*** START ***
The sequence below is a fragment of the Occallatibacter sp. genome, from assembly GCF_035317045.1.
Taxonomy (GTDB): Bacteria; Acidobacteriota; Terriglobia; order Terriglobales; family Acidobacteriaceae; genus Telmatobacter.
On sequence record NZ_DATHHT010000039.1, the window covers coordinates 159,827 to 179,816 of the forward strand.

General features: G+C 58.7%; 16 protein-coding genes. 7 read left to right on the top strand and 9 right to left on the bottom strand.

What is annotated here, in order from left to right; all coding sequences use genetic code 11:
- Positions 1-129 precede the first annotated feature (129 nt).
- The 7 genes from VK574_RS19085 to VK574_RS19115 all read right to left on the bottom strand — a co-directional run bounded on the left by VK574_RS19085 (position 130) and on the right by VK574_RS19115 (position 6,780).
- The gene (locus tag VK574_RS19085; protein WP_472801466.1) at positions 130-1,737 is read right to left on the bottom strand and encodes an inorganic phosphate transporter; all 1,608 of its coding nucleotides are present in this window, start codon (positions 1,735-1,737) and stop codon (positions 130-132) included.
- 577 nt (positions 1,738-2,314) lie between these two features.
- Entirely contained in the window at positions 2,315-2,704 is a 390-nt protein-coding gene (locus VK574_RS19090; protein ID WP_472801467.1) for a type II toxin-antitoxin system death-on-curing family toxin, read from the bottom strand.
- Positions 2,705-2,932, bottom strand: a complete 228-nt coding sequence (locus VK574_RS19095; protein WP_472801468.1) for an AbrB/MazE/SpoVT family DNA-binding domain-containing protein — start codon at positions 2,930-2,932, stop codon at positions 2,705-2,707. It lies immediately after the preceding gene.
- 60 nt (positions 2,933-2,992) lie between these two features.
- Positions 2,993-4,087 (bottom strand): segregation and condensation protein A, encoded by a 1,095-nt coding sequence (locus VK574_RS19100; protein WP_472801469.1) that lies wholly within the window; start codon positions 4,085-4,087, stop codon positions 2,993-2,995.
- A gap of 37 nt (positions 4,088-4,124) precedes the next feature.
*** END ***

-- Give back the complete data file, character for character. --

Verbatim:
The sequence below is a fragment of the Occallatibacter sp. genome, from assembly GCF_035317045.1.
Taxonomy (GTDB): Bacteria; Acidobacteriota; Terriglobia; order Terriglobales; family Acidobacteriaceae; genus Telmatobacter.
On sequence record NZ_DATHHT010000039.1, the window covers coordinates 159,827 to 179,816 of the forward strand.

General features: G+C 58.7%; 16 protein-coding genes. 7 read left to right on the top strand and 9 right to left on the bottom strand.

What is annotated here, in order from left to right; all coding sequences use genetic code 11:
- Positions 1-129 precede the first annotated feature (129 nt).
- The 7 genes from VK574_RS19085 to VK574_RS19115 all read right to left on the bottom strand — a co-directional run bounded on the left by VK574_RS19085 (position 130) and on the right by VK574_RS19115 (position 6,780).
- The gene (locus tag VK574_RS19085; protein WP_472801466.1) at positions 130-1,737 is read right to left on the bottom strand and encodes an inorganic phosphate transporter; all 1,608 of its coding nucleotides are present in this window, start codon (positions 1,735-1,737) and stop codon (positions 130-132) included.
- 577 nt (positions 1,738-2,314) lie between these two features.
- Entirely contained in the window at positions 2,315-2,704 is a 390-nt protein-coding gene (locus VK574_RS19090; protein ID WP_472801467.1) for a type II toxin-antitoxin system death-on-curing family toxin, read from the bottom strand.
- Positions 2,705-2,932, bottom strand: a complete 228-nt coding sequence (locus VK574_RS19095; protein WP_472801468.1) for an AbrB/MazE/SpoVT family DNA-binding domain-containing protein — start codon at positions 2,930-2,932, stop codon at positions 2,705-2,707. It lies immediately after the preceding gene.
- 60 nt (positions 2,933-2,992) lie between these two features.
- Positions 2,993-4,087 (bottom strand): segregation and condensation protein A, encoded by a 1,095-nt coding sequence (locus VK574_RS19100; protein WP_472801469.1) that lies wholly within the window; start codon positions 4,085-4,087, stop codon positions 2,993-2,995.
- A gap of 37 nt (positions 4,088-4,124) precedes the next feature.